Even though molecular methods tend to find most phyla ubiquitously, Baas-Becking and Beyerinck postulated decades ago that microbial taxa have preferred environments: “for microbial taxa, everything is everywhere—but the environment selects” [(28) and references therein]. The hypothesis posits that microorganisms are frequently dispersed globally, and that they are only subsequently selected by the environments on the basis of their functional capacities. Existing communities would thus constantly be challenged by intruders from nonspecialist phyla that may occasionally survive simply by chance, acquiring the necessary functionality through horizontal gene transfer (2931). Our observations provide quantitative support for this hypothesis, showing strong environmental preference along lineages, but with a time-dependent decay. We confirmed and extended this finding by also analyzing habitat information available for cultivated strains in culture collections, as well as the large body of publicly available rRNA sequence data. Both data sets provide information about hundreds of habitats and allow an approximate ranking of lineage separation events in time. In the case of rRNA sequence data, branch length information can be analyzed using a global phylogeny of small subunit RNA sequences, whereas in the case of cultivated strains, taxonomic assignments can be parsed for the last taxonomic rank still shared (9). Indeed, we observe a remarkable time-dependent stability of habitats and show that for any two microbial isolates, the similarity of their annotated habitat (as measured by automated keyword comparisons) is strongly correlated to their evolutionary relatedness (Fig. 2, B and C). We observe such common habitat preferences surprisingly far back in time: Even strains related only at the level of taxonomic order are still significantly more frequently found in the same environment than a random pair of isolates (Fig. 2C). Thus, most microbial lineages remain associated with a certain environment for extended time periods, and successful competition in a new environment seems to be a rare event. The latter might require more than just the acquisition of a few essential functions; probably only a limited number of functionalities are self-sufficient enough, and provide sufficient advantage, to be pervasively transferred (32). For most other adaptations, fine-tuned regulation and/or subtle changes in the majority of proteins may be needed. Because this is difficult to achieve, well-adapted specialists might in fact rarely be challenged in their environment. This does not rule out the presence of a “long tail” of rare, atypical organisms in each environment (33), but most microbial clades do seem to have a preferred habitat.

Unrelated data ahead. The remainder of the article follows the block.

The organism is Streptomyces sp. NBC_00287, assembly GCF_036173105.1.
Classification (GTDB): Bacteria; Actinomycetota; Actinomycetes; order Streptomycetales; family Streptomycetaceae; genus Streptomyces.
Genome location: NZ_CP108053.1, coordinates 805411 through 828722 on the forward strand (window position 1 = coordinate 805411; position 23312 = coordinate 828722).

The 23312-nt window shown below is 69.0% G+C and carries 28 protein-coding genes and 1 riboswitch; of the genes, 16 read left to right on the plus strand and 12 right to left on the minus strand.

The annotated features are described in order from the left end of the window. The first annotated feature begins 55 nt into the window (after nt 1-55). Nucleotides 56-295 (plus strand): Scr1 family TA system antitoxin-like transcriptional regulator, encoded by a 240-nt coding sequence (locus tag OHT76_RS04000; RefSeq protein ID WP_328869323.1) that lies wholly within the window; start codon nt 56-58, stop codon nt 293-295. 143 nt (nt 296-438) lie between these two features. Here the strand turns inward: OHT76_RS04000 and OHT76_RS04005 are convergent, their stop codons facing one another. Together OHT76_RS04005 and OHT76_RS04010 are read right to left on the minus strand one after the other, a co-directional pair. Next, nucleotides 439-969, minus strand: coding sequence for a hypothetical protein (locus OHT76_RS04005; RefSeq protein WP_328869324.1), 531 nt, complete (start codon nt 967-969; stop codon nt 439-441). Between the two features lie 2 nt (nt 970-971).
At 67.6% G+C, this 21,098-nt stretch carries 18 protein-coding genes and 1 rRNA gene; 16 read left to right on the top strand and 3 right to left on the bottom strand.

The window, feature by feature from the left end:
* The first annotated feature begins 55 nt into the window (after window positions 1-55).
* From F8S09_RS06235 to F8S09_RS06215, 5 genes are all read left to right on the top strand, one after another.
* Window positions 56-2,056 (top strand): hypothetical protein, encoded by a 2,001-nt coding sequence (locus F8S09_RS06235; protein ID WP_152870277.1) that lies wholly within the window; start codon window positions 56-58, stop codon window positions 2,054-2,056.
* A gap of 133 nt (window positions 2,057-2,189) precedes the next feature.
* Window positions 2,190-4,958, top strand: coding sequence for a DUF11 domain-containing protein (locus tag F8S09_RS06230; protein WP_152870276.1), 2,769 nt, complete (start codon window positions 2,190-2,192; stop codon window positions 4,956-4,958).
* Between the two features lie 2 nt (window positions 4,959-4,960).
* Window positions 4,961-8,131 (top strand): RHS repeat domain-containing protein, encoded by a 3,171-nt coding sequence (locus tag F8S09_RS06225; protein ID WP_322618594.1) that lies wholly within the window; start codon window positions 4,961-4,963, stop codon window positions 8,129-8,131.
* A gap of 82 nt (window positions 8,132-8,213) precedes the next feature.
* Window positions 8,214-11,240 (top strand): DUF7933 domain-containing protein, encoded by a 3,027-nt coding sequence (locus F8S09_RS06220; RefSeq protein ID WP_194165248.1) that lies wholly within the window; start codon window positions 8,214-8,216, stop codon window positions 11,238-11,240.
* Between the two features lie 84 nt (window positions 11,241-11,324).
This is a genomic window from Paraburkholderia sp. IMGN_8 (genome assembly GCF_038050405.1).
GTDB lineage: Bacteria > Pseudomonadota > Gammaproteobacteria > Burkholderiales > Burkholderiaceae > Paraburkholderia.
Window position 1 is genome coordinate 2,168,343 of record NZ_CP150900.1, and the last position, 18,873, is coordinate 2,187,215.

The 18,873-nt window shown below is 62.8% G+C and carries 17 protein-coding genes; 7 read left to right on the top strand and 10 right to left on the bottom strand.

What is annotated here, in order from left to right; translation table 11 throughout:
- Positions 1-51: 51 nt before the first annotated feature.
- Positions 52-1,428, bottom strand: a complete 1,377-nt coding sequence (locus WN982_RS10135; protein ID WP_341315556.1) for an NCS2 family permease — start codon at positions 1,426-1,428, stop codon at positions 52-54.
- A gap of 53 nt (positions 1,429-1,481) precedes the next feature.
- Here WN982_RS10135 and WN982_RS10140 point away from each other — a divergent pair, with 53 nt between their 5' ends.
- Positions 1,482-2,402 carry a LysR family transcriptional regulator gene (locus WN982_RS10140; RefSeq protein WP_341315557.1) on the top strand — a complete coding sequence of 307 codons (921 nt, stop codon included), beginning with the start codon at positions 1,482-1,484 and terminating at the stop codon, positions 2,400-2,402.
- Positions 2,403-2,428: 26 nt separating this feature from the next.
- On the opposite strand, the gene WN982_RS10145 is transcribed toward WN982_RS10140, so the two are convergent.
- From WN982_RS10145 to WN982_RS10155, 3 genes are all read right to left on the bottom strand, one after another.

Taken together, our alternative approach of taxonomic profiling of complex communities has sufficient resolution to uncover differences in evolutionary rates of entire communities, as well as long-lasting habitat preferences for bacterial clades. The latter raises the question of how many distinct environmental habitats there are on Earth—a factor that might ultimately determine the true extent of microbial biodiversity.

Supporting Online Material

www.sciencemag.org/cgi/content/full/1133420/DC1

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Figs. S1 to S4

Tables S1 to S3

References